HOW HAS SHEFFIELD CITY CENTRE CHANGED SINCE THE DEVELOPMENT
OF MEADOWHALL ?
This was a document produced as part of the EU funded Ecoschool
project which involved schools in the UK and Finland exchanging information. The
pages are still available on the Internet, but the hyperlink is unreliable.
Thanks to David Owen of
Sheffield Hallam University for permission to use this material.
Meadowhall out of town shopping centre
in Sheffield was opened on the 4th of September
1990. It is situated three miles North East of Sheffield
in the county of South Yorkshire. This site is an ideal location as it has a
catchment area of nine other cities all within an hours drive of
Meadowhall. These cities are: Leeds, Nottingham,
Wakefield, Manchester, Hull, Leicester, Barnsley, Doncaster and Rotherham. Since
the opening of Meadowhall there have been 19.8
million visitors in the first year, 22.2 million in year two, 24.7 in year
three, 27.5 million in year four,levelling out at around 30 million in the
fifth, sixth and seventh years.
WHY HAVE LARGE SHOPPING CENTRES DEVELOPED ON THE EDGES OF
Since 1980 the most important change in retailing in Britain
that has occurred has been the rapid growth of out of town shopping centres.
During this time it has been estimated that four fifths of all new shopping
floor space has been on out of town sites. The first large regional shopping
centre to be developed was the Metro Centre in Gateshead, since a number of other
out of town shopping centres have been opened including
Meadowhall in Sheffield. There are a number of
reasons why these out of town shopping centres are built on such locations and
it is important that teachers and children are aware of these when looking at
- They are ideally on a motorway interchange and near
main roads which makes the delivery of goods easier and gives access to
shoppers from several large urban areas. This also allows closer links with
retailers selling similar goods.
- There is plenty of open space for large car parks. Such
centres aim to attract motorists as there are no parking problems or traffic
congestion as there is in the city centre.
- As land values are lower than those in the
C.B.D then so too are the rates and rent which
shop owners have to pay. This allows individual shops to use large areas of
floor space and so keep the price of their goods down. Being so large, shops
can stock a large volume and a wider range of goods.
- Unlike in the city centre there is plenty of space for
possible future expansion.
- They are near suburban housing estates which
a workforce, especially as many employees are female, work part-time and have
to work late most evenings.
PREPARATIONS MADE IN THE CITY CENTRE, IN ANTICIPATION OF
We have gathered together relevant information from newspaper
articles published around the time of the opening of
Before Meadowhall opened, Sheffield
City Council began to prepare for the competition which its development would
create. Sub-committees investigated into how improvements could be made to combat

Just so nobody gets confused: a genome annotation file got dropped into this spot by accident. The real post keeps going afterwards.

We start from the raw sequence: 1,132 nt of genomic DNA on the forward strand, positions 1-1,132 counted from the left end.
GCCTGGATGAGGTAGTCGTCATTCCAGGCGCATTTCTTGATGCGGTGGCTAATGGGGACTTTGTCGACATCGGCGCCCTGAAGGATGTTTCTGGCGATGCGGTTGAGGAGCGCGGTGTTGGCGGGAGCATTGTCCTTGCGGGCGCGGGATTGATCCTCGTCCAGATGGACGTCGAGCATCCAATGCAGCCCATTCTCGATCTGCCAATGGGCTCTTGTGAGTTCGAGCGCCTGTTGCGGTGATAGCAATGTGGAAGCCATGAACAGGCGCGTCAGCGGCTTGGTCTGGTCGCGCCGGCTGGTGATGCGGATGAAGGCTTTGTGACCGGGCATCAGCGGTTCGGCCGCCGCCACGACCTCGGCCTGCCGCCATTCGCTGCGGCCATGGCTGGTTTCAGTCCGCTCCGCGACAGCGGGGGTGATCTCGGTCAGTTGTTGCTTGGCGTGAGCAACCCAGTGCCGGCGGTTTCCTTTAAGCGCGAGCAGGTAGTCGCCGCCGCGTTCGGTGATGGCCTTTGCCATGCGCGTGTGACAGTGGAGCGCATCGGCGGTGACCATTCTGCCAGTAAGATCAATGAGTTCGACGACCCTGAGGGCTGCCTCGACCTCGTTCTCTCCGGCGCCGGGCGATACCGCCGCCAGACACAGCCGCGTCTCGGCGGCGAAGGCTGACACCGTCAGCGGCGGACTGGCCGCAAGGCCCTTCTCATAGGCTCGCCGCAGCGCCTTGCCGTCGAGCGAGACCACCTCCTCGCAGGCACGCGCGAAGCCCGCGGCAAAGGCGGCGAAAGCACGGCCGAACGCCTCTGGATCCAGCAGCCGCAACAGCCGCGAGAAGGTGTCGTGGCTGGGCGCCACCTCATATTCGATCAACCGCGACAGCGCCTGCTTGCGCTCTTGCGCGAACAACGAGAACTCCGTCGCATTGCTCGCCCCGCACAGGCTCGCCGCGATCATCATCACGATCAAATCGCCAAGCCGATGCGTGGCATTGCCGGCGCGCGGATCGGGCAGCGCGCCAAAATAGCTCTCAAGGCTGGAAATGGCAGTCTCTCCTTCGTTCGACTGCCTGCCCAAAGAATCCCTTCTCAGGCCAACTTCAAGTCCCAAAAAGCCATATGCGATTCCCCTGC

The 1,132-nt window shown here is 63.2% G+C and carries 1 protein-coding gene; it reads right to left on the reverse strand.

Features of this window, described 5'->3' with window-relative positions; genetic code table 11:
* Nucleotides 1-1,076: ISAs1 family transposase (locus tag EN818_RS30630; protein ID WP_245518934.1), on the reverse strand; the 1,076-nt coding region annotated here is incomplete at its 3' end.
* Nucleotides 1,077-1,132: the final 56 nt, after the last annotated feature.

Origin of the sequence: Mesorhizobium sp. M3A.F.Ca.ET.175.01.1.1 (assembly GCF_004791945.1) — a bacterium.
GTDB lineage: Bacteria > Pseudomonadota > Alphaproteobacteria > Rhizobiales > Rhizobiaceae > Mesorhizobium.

the immediate issues of litter, graffiti and the refurbishment of pedestrianised
areas. Parking facilities are also being improved and a special emphasis is
being given to security. A "City watch" scheme has been established which will
aim to reduce crime within the retail zone.
John Taylor, Chief Executive of the Cities Chamber of Trade
said, he did not see Meadowhall as a threat but as a
tremendous challenge for the city to meet. It is thought that a new type of
shopper will be attracted to Meadowhall so therefore
it will have a less than substantial impact upon the
city centre. Meadowhall will attract customers from
a wide catchment area who combine shopping with leisure and recreation.
Convenience shoppers will still continue to use the city centre.
EFFECTS Meadowhall HAS HAD ON
THE CITY CENTRE
Although great effects on the city centre were not expected,
changes can be seen from walking around the city centre . Shops have closed down
as they are attracted to new, cheaper and better locations in
Meadowhall. Some shops have also had to close as
takings have dropped by twenty five percent since the opening of
Meadowhall. Empty shops are targeted by graffiti and
therefore make the city centre less attractive. Due to this, new traders are not
attracted to the city centre and so the vicious circle continues.
AREAS THAT CAN BE COVERED IN THE NATIONAL CURRICULUM
PROGRAMME OF STUDY
- Use appropriate geographical vocabulary to describe and
interpret their surroundings.
- Undertake fieldwork.
- Make plans using scales, symbols and keys.
- Use secondary sources of evidence.
- Human features and environmental issues.
- How the features of localities influence the nature and
location of human activities within them.
- About recent changes in localities.
- How land is used in different ways
- The issues that arise from the way that land is used.
These are all areas of study which are suggested in the
Meadowhall resource package and are relevant to the
National Curriculum. We have chosen to plan activites for Key Stage two children
as we feel that the issue of shopping centres developing on out-of-town
locations is more suitable for the year six age group. The geographical concepts
that can be covered within this area of study are:
- HUMAN PROCESSES - How and why are shopping habits changing?
- LOCATION - What factors influenced
- PLACE - Which features of the shopping centre attract
- PATTERN - Which factors have remained the same in the city